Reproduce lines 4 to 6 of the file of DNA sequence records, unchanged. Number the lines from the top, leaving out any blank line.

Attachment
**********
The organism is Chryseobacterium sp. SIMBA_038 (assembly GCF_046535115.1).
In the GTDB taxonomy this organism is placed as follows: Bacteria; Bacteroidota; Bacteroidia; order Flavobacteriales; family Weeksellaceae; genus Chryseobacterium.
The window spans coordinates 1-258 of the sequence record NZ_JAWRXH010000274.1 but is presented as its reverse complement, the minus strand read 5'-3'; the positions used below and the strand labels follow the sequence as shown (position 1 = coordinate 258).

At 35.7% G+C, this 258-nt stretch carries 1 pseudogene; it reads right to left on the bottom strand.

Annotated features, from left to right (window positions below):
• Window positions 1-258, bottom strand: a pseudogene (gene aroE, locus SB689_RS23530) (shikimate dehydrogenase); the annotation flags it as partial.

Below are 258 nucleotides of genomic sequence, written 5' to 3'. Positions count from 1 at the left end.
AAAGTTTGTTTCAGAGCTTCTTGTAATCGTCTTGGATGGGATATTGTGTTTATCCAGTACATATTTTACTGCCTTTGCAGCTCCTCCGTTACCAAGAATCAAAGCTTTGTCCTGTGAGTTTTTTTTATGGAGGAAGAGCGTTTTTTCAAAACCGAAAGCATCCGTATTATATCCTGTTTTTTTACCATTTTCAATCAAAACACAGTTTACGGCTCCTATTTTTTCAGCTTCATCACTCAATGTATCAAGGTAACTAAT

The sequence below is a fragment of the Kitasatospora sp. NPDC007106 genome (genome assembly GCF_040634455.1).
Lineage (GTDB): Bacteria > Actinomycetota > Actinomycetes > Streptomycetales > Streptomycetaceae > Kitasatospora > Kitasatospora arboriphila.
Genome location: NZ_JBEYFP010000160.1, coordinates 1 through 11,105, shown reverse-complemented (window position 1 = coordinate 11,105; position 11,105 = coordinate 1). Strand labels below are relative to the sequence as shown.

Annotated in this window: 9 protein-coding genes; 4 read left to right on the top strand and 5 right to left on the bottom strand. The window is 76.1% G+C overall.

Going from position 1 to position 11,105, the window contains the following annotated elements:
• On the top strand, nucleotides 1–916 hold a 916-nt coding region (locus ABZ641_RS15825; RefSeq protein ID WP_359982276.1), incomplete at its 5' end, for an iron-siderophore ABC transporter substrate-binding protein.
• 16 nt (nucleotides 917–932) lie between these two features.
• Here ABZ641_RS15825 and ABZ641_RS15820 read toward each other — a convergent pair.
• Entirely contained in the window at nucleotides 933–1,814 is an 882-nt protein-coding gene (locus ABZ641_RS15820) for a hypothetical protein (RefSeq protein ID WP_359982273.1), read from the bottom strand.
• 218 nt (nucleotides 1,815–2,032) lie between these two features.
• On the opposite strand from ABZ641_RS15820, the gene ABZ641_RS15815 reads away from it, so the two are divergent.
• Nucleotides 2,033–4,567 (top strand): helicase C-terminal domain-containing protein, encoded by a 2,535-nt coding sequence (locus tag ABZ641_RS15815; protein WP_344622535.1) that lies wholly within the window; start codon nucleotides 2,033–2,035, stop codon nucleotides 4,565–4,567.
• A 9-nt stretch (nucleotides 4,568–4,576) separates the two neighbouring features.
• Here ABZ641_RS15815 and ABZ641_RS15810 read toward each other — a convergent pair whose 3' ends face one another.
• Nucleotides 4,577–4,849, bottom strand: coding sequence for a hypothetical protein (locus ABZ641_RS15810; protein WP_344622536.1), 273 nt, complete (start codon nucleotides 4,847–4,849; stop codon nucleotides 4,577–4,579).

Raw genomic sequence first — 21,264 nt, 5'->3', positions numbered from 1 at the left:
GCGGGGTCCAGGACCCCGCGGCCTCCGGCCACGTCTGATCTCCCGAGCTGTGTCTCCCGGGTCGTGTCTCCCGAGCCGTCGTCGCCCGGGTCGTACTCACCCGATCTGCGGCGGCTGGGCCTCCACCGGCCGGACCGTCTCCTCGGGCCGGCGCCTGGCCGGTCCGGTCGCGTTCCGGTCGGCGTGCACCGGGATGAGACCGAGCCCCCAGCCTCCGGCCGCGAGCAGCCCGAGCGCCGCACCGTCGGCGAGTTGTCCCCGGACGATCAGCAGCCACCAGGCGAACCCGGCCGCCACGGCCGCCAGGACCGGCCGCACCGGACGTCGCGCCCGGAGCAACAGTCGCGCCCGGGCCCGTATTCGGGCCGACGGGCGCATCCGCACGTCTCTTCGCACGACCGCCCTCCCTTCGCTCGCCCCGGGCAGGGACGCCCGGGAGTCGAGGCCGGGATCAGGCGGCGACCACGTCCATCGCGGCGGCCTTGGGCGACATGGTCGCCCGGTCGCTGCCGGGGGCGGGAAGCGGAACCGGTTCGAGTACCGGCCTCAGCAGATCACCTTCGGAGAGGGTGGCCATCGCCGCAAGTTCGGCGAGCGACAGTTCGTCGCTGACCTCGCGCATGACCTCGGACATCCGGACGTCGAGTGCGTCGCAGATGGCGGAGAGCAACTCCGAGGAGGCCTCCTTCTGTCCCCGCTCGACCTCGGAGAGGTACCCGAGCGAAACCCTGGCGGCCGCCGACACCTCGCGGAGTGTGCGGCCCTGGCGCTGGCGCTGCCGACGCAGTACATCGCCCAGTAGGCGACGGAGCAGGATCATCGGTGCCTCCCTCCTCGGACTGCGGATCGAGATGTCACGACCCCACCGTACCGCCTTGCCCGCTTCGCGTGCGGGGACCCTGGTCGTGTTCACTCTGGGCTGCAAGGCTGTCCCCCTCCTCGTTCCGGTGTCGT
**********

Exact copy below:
At 35.7% G+C, this 258-nt stretch carries 1 pseudogene; it reads right to left on the bottom strand.

Annotated features, from left to right (window positions below):
• Window positions 1-258, bottom strand: a pseudogene (gene aroE, locus SB689_RS23530) (shikimate dehydrogenase); the annotation flags it as partial.